The Sukhoi Su-35 Flanker-E maneuvers during the Paris air show.
Russia is increasing its military presence in the east of the country. The new hardware will include the Sukhoi Su-35 fighter, seen here in a flying display during the opening of the 50th Paris Air Show in 2013. Reuters / Pascal Rossignol

Two U.S. Air Force jets intercepted six Russian planes near Alaska, while Canada's air force intercepted two bombers that had almost reached its airspace, reports said, citing North American Aerospace Defense Command, or NORAD. U.S. officials reportedly believe the incidents were connected to Ukrainian President Petro Poroshenko’s visit to the region.

Jeff Davis, a spokesperson for NORAD, said that the Russian planes reportedly flew within about 55 nautical miles off Alaska and about 40 nautical miles off the Canadian coastline, CNN reported, adding that after flying in a loop they returned to Russia. Two Lockheed Martin F-22 Raptors intercepted two Ilyushin Il-78 refueling tankers, Mikoyan MiG-31 fighter jets and two Russian Rupolev Tu-95 long-range bombers. Two Canadian McDonnell Douglas CF-18 Hornet jets intercepted two Tu-95s in the Beaufort Sea, north of Alaska, CNN reported, citing the NORAD statement.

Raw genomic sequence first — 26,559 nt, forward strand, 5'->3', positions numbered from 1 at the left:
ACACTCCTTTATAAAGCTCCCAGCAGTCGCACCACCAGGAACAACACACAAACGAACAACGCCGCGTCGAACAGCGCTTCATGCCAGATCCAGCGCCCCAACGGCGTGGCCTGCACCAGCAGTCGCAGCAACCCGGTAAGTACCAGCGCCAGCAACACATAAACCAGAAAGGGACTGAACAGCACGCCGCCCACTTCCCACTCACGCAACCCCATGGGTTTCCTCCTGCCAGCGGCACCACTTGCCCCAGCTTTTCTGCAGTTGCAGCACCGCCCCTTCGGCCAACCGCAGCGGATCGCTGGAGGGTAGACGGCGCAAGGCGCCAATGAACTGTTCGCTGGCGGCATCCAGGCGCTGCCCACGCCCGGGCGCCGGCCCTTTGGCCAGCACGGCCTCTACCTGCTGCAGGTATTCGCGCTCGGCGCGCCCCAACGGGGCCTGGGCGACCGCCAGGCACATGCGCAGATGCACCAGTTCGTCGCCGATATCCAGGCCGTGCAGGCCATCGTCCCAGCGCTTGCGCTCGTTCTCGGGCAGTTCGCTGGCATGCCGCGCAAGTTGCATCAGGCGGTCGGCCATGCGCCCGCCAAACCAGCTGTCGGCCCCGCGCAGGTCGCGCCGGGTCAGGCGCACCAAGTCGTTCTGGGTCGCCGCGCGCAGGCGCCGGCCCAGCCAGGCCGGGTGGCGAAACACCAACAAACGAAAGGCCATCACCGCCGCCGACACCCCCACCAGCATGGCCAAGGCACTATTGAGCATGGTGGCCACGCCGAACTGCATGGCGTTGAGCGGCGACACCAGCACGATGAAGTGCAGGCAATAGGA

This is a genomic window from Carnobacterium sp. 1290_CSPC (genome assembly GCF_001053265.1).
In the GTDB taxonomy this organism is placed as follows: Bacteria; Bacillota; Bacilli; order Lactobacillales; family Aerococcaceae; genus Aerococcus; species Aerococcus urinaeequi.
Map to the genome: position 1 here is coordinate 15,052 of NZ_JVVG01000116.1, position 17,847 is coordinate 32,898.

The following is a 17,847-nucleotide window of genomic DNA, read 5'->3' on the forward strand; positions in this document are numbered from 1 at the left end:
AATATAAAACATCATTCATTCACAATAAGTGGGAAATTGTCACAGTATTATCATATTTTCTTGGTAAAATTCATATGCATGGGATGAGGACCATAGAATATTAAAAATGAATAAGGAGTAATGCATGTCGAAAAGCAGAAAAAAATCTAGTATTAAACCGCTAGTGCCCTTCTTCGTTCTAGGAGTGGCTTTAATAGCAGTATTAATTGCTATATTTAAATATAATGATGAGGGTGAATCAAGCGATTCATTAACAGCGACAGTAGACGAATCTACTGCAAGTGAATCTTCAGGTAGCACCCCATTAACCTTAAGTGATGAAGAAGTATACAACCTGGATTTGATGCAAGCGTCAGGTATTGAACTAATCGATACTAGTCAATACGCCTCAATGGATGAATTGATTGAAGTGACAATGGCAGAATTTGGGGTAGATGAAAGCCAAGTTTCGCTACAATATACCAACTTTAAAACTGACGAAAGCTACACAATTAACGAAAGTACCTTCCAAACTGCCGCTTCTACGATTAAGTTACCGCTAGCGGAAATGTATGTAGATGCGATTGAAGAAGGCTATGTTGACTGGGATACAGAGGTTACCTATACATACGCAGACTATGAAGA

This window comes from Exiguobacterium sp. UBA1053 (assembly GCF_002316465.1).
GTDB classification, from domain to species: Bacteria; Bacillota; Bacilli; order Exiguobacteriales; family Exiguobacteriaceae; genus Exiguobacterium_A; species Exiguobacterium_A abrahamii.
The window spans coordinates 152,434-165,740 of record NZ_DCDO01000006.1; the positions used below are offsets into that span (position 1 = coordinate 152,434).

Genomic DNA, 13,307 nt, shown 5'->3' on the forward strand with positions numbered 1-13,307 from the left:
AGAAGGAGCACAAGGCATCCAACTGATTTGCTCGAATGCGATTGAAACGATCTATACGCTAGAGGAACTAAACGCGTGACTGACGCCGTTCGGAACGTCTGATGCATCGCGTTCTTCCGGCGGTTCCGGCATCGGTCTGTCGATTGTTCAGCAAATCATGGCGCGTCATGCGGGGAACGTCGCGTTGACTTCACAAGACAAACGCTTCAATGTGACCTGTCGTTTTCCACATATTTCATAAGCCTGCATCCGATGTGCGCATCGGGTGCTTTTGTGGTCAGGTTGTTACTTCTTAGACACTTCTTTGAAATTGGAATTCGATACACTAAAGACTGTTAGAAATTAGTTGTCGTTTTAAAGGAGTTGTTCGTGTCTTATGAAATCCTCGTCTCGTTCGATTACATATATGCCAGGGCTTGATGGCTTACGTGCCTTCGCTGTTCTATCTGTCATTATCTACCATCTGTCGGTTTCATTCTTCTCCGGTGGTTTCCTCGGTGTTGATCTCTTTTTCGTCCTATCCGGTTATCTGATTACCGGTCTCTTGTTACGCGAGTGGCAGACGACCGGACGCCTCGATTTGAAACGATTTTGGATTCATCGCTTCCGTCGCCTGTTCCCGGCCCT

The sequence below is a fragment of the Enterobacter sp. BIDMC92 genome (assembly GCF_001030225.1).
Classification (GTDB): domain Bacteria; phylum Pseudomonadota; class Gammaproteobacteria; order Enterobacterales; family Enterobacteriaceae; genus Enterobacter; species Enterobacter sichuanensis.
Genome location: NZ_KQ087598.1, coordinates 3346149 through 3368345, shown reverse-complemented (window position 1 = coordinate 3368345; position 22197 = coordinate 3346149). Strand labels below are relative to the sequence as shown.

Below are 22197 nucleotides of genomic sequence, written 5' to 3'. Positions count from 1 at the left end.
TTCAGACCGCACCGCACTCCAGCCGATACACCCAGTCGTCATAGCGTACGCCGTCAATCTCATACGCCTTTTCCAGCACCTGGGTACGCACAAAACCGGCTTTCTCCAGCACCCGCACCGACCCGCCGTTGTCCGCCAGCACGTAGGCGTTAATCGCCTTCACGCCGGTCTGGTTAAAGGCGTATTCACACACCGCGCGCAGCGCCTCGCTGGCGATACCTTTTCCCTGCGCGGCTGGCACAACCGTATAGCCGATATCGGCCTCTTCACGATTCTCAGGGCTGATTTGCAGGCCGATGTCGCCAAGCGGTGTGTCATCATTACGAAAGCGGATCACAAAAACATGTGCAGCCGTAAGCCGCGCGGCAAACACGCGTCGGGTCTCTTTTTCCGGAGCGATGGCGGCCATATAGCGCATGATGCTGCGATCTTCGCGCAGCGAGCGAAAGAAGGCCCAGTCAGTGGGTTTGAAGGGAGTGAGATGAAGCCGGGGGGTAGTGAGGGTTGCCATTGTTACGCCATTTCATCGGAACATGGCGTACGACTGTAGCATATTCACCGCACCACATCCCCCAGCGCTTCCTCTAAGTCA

Although the planes reportedly did not violate American or Canadian sovereign airspace, they entered the U.S. Air Defense Identification Zone, lying to Alaska’s west, and the Canadian ADIZ. The ADIZ extends approximately 200 miles from a country's coastline and serves the purpose of allowing a country more time to react to a foreign or hostile aircraft by requiring such aircraft to notify the country of their identification, location and origin.

Over the last five years, U.S. planes have intercepted nearly 50 Russian aircraft. However, John Cornelio, a spokesman for NORAD and NORTHCOM, said, “We do not see these flights as a threat,” Reuters reported.

Poroshenko, who is struggling to establish peace in his country amid ongoing clashes between government forces and separatist rebels, allegedly backed by Russia, was promised nonlethal aid worth $46 million by the U.S. on Thursday. During his visit to Canada earlier in the week, he received loans worth $182 million, Reuters reported.

The incident comes at a time when Russia and the U.S. are facing one of their worst stand-offs since the Cold War, over Moscow's alleged involvement in the Ukraine crisis.